sun polarity

(c) NASA

As the sun approaches the end of its 11-year-long cycle, scientists expect during one flash to change its polarity, ‘flipping’ upside down. You might think this would come at a cataclysmic expense, but there is absolutely no need to get alarmed. This happened every 11 years for as far as we can tell and each time the event wasn’t particularly felt here on Earth. Intensified solar storms that may damage satellite communications are expected, however.

The internal mechanism that flips the sun’s magnetic north and south every 11 years is surprisingly little understood. During the peak of each magnetic flip,  the sun experiences periods of increased solar activity, resulting in additional sunspots and events such as solar flares and coronal mass ejections (CMEs).

According to data gathered by observatories all around the world, astronomers predicted back in August that the flip would take between three to four months. We’re already in mid December right now, and apparently the reverse polarity could occur at any time. In the next couple of weeks, we’ll most likely have a confirmation from NASA on the exact moment this magnetic shift occurred.

“A reversal of the sun’s magnetic field is, literally, a big event. The domain of the sun’s magnetic influence (also known as the ‘heliosphere’) extends billions of kilometers beyond Pluto. Changes to the field’s polarity ripple all the way out to the Voyager probes, on the doorstep of interstellar space,” NASA’s Tony Phillips explained.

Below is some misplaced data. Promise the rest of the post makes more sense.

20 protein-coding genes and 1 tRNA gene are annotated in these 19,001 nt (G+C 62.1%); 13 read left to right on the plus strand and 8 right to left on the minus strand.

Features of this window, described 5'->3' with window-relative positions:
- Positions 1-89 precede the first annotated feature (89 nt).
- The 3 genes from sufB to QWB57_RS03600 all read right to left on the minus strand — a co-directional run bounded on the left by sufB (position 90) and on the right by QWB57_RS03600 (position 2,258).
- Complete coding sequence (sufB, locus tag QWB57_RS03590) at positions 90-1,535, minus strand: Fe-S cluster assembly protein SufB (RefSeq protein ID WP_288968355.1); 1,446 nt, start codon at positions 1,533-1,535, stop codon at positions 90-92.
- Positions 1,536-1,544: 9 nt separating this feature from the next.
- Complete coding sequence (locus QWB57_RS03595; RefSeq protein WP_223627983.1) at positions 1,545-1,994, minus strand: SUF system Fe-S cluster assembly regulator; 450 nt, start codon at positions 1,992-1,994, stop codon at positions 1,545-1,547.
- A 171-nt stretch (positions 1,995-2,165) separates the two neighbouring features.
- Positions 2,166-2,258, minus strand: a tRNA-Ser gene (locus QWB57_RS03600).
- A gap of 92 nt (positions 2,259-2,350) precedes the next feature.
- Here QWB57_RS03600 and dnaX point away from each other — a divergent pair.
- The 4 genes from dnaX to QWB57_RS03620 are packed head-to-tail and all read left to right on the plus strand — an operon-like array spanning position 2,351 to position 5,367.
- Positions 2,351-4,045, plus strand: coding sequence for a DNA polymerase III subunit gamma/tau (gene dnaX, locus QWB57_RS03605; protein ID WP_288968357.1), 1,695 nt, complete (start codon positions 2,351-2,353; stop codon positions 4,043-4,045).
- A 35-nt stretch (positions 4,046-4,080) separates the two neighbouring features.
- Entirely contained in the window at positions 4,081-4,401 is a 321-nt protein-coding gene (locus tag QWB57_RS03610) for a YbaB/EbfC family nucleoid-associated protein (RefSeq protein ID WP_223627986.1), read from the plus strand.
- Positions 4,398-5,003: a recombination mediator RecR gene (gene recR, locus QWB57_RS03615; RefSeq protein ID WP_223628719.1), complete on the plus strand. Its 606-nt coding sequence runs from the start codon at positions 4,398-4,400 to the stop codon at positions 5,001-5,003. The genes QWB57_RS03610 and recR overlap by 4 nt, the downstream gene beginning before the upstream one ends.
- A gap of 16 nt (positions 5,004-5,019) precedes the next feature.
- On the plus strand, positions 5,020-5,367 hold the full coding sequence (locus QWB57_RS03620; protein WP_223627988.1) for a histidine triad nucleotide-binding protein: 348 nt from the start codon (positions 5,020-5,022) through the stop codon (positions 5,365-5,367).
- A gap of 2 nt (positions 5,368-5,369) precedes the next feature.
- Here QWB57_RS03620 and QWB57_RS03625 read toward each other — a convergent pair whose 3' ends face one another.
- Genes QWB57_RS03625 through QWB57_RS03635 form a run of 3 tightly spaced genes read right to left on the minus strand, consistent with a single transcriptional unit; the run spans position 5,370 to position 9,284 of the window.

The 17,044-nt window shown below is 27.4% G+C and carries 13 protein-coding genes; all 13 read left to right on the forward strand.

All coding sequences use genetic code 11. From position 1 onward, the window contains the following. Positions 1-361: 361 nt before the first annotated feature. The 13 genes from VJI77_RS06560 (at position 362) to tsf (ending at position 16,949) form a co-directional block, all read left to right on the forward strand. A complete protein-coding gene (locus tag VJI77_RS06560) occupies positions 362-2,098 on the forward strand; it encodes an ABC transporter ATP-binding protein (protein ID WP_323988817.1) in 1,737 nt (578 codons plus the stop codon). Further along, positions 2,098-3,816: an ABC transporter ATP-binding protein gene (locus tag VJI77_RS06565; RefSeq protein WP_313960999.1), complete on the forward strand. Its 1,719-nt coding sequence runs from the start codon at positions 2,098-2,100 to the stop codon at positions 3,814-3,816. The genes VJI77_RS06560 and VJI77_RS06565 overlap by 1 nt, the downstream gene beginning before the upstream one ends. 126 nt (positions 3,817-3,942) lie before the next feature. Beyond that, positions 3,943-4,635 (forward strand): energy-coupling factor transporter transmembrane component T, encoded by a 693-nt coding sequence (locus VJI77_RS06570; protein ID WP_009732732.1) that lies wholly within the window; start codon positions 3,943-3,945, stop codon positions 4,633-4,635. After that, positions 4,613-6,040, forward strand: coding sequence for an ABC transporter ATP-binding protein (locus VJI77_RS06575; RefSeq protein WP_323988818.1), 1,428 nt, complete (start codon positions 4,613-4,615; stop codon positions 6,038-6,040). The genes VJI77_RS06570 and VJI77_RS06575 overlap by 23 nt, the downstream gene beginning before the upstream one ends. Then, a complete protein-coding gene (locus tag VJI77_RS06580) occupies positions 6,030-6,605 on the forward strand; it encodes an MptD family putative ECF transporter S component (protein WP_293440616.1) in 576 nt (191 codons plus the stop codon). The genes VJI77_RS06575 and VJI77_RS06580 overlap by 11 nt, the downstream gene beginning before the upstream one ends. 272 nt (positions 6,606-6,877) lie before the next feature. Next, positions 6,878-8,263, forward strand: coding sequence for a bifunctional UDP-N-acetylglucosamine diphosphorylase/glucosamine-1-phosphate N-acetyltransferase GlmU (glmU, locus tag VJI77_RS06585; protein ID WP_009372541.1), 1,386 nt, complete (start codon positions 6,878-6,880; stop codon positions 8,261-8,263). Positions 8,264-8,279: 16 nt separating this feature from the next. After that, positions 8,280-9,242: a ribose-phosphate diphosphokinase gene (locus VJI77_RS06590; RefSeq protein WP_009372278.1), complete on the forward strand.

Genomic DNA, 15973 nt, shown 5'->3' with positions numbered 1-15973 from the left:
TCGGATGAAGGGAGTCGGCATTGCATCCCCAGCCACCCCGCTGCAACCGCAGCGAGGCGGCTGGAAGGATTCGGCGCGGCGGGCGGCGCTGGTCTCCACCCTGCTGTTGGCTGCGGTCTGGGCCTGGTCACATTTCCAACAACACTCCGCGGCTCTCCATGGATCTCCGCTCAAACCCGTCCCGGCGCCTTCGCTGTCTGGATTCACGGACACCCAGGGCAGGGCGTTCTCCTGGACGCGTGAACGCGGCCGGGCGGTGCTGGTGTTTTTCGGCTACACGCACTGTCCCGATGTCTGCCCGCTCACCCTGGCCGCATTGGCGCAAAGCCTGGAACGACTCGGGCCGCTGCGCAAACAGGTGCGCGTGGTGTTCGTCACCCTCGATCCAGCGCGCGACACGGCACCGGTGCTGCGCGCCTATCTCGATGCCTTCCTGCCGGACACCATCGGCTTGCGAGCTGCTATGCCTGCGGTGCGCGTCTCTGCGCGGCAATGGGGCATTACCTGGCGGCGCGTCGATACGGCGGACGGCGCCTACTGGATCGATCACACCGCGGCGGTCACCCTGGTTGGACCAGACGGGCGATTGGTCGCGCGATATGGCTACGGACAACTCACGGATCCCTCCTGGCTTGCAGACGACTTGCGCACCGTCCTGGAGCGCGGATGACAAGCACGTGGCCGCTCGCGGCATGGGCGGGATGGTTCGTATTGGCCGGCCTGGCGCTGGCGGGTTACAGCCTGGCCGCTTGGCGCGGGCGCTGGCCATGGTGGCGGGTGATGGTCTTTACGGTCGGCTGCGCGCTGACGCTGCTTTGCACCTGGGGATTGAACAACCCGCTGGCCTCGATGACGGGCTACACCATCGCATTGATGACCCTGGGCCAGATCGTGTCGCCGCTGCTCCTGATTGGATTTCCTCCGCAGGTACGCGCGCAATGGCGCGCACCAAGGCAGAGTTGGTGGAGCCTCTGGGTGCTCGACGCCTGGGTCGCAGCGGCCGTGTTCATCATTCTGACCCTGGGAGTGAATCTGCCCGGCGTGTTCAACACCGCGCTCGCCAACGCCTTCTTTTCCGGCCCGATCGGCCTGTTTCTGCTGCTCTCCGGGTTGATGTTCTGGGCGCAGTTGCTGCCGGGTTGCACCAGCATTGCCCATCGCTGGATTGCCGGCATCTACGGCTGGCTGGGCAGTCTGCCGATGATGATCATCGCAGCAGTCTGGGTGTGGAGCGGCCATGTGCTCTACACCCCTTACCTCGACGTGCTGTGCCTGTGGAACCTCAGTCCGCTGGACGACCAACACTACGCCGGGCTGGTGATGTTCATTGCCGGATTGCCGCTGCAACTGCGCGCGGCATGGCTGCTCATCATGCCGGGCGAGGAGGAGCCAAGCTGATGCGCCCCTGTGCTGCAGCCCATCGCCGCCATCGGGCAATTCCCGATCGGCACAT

Sun magnetic field

An artist’s concept of the heliospheric current sheet, which becomes more wavy when the sun’s magnetic field flips. (c) NASA

“Cosmic rays are also affected. These are high-energy particles accelerated to nearly light speed by supernova explosions and other violent events in the galaxy,” Phillips said. “Cosmic rays are a danger to astronauts and space probes, and some researchers say they might affect the cloudiness and climate of Earth. The current sheet acts as a barrier to cosmic rays, deflecting them as they attempt to penetrate the inner solar system. A wavy, crinkly sheet acts as a better shield against these energetic particles from deep space.”